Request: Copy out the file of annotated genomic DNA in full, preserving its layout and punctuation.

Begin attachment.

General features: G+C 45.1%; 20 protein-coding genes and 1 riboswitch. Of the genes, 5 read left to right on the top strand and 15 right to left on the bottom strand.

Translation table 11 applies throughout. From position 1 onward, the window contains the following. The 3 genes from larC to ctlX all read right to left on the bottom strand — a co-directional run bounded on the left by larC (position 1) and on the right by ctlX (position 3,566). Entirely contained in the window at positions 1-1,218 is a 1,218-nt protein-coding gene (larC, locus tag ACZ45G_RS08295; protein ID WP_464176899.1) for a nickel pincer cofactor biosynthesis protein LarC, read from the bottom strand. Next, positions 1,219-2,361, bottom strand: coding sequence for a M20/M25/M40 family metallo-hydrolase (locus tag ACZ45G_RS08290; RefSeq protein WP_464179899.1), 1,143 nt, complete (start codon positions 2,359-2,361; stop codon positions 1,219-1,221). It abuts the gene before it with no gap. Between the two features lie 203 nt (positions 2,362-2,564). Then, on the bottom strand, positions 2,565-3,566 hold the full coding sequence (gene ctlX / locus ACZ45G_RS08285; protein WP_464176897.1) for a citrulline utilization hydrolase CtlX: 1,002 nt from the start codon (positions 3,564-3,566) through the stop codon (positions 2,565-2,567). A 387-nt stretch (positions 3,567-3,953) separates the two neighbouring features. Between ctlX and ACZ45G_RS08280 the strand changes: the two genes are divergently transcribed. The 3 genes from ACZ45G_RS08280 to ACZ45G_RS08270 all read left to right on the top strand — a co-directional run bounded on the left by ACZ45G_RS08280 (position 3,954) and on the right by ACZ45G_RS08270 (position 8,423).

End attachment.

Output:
General features: G+C 45.1%; 20 protein-coding genes and 1 riboswitch. Of the genes, 5 read left to right on the top strand and 15 right to left on the bottom strand.

Translation table 11 applies throughout. From position 1 onward, the window contains the following. The 3 genes from larC to ctlX all read right to left on the bottom strand — a co-directional run bounded on the left by larC (position 1) and on the right by ctlX (position 3,566). Entirely contained in the window at positions 1-1,218 is a 1,218-nt protein-coding gene (larC, locus tag ACZ45G_RS08295; protein ID WP_464176899.1) for a nickel pincer cofactor biosynthesis protein LarC, read from the bottom strand. Next, positions 1,219-2,361, bottom strand: coding sequence for a M20/M25/M40 family metallo-hydrolase (locus tag ACZ45G_RS08290; RefSeq protein WP_464179899.1), 1,143 nt, complete (start codon positions 2,359-2,361; stop codon positions 1,219-1,221). It abuts the gene before it with no gap. Between the two features lie 203 nt (positions 2,362-2,564). Then, on the bottom strand, positions 2,565-3,566 hold the full coding sequence (gene ctlX / locus ACZ45G_RS08285; protein WP_464176897.1) for a citrulline utilization hydrolase CtlX: 1,002 nt from the start codon (positions 3,564-3,566) through the stop codon (positions 2,565-2,567). A 387-nt stretch (positions 3,567-3,953) separates the two neighbouring features. Between ctlX and ACZ45G_RS08280 the strand changes: the two genes are divergently transcribed. The 3 genes from ACZ45G_RS08280 to ACZ45G_RS08270 all read left to right on the top strand — a co-directional run bounded on the left by ACZ45G_RS08280 (position 3,954) and on the right by ACZ45G_RS08270 (position 8,423).